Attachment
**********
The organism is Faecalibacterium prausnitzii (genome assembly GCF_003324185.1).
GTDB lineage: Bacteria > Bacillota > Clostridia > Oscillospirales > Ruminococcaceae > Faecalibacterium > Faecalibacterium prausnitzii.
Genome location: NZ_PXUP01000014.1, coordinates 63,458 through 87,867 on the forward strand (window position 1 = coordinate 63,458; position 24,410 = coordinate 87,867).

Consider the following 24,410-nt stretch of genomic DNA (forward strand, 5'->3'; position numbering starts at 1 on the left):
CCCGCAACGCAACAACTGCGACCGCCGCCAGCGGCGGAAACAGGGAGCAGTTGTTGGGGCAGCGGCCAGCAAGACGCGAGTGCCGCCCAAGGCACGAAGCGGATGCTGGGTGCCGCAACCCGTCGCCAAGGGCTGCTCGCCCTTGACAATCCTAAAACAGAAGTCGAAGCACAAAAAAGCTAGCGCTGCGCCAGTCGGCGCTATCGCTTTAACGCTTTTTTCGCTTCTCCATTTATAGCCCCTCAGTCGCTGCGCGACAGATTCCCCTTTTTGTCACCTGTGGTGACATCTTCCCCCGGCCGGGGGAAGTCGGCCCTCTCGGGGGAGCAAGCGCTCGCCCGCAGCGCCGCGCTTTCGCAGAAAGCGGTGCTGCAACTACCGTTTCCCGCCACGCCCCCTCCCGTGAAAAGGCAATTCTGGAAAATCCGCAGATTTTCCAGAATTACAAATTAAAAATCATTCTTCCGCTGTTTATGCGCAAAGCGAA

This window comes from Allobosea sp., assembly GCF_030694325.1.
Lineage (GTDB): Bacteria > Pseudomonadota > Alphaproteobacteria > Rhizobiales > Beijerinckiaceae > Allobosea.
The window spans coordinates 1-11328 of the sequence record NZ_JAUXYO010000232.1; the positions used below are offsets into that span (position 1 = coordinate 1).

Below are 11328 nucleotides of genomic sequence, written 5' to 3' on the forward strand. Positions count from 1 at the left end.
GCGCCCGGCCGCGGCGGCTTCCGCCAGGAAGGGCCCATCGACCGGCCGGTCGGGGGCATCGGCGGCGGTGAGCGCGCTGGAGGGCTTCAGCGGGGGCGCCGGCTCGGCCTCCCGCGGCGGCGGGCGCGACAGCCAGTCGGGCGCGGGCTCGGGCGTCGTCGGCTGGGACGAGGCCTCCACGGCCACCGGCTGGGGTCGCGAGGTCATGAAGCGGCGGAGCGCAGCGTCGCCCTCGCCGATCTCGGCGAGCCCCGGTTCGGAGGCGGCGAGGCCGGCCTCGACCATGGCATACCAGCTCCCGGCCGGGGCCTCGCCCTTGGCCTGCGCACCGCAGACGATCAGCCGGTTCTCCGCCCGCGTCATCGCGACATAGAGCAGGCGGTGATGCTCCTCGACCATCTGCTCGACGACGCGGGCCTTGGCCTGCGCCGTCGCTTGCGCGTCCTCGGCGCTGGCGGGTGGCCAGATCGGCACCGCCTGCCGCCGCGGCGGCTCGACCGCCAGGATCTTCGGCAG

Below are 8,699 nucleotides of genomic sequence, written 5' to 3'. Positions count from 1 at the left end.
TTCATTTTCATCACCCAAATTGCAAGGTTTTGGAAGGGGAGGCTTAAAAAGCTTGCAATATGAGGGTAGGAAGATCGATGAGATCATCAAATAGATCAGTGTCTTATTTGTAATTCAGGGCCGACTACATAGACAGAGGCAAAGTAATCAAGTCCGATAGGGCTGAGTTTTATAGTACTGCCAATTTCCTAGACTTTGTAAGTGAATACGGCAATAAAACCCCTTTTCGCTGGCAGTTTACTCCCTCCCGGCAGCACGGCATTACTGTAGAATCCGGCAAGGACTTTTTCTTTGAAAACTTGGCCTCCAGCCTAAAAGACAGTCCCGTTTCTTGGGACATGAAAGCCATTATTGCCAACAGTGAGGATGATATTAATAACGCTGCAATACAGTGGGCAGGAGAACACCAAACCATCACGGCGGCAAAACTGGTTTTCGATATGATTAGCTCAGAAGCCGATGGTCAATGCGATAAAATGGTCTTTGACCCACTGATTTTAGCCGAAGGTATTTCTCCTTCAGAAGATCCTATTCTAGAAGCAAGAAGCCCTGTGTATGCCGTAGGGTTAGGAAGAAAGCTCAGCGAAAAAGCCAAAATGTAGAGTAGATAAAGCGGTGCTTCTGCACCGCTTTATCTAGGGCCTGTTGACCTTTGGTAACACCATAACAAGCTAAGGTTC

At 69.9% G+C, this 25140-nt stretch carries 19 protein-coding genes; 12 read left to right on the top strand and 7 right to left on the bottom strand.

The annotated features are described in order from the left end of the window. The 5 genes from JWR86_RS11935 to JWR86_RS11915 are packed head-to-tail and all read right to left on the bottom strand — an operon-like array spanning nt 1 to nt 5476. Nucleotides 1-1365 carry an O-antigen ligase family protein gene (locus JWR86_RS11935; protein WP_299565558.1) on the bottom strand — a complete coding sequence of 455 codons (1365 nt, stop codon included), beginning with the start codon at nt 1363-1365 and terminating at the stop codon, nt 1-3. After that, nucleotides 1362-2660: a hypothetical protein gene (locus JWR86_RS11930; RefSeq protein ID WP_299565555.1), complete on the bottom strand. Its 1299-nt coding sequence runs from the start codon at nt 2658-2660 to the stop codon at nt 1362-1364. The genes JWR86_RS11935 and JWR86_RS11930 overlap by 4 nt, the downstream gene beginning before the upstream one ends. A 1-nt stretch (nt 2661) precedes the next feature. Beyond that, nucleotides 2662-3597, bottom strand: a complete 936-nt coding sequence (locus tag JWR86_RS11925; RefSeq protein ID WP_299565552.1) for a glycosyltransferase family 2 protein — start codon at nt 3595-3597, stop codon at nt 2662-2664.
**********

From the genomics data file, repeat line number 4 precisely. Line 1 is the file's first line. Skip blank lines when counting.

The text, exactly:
Consider the following 24,410-nt stretch of genomic DNA (forward strand, 5'->3'; position numbering starts at 1 on the left):